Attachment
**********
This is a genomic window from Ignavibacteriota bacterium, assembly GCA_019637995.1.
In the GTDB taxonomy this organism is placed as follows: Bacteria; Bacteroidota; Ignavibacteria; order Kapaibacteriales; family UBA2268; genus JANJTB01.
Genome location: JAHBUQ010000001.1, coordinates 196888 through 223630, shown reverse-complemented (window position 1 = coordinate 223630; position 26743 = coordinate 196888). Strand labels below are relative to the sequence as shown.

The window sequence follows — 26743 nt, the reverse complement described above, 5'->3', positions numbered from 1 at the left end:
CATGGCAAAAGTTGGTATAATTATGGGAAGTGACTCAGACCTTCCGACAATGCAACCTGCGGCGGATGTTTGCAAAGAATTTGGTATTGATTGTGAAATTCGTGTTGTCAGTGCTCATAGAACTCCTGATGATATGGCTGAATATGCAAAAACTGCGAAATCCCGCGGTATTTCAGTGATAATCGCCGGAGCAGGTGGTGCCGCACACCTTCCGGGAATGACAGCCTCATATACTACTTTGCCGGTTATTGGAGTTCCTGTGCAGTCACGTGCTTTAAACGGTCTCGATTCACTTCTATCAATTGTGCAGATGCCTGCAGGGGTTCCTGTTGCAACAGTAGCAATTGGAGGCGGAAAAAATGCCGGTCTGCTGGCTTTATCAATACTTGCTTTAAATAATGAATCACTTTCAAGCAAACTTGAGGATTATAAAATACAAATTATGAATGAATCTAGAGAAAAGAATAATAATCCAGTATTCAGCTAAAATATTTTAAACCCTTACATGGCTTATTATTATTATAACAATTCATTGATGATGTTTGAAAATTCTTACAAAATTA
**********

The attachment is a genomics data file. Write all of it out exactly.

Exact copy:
This is a genomic window from Ignavibacteriota bacterium, assembly GCA_019637995.1.
In the GTDB taxonomy this organism is placed as follows: Bacteria; Bacteroidota; Ignavibacteria; order Kapaibacteriales; family UBA2268; genus JANJTB01.
Genome location: JAHBUQ010000001.1, coordinates 196888 through 223630, shown reverse-complemented (window position 1 = coordinate 223630; position 26743 = coordinate 196888). Strand labels below are relative to the sequence as shown.

The window sequence follows — 26743 nt, the reverse complement described above, 5'->3', positions numbered from 1 at the left end:
CATGGCAAAAGTTGGTATAATTATGGGAAGTGACTCAGACCTTCCGACAATGCAACCTGCGGCGGATGTTTGCAAAGAATTTGGTATTGATTGTGAAATTCGTGTTGTCAGTGCTCATAGAACTCCTGATGATATGGCTGAATATGCAAAAACTGCGAAATCCCGCGGTATTTCAGTGATAATCGCCGGAGCAGGTGGTGCCGCACACCTTCCGGGAATGACAGCCTCATATACTACTTTGCCGGTTATTGGAGTTCCTGTGCAGTCACGTGCTTTAAACGGTCTCGATTCACTTCTATCAATTGTGCAGATGCCTGCAGGGGTTCCTGTTGCAACAGTAGCAATTGGAGGCGGAAAAAATGCCGGTCTGCTGGCTTTATCAATACTTGCTTTAAATAATGAATCACTTTCAAGCAAACTTGAGGATTATAAAATACAAATTATGAATGAATCTAGAGAAAAGAATAATAATCCAGTATTCAGCTAAAATATTTTAAACCCTTACATGGCTTATTATTATTATAACAATTCATTGATGATGTTTGAAAATTCTTACAAAATTA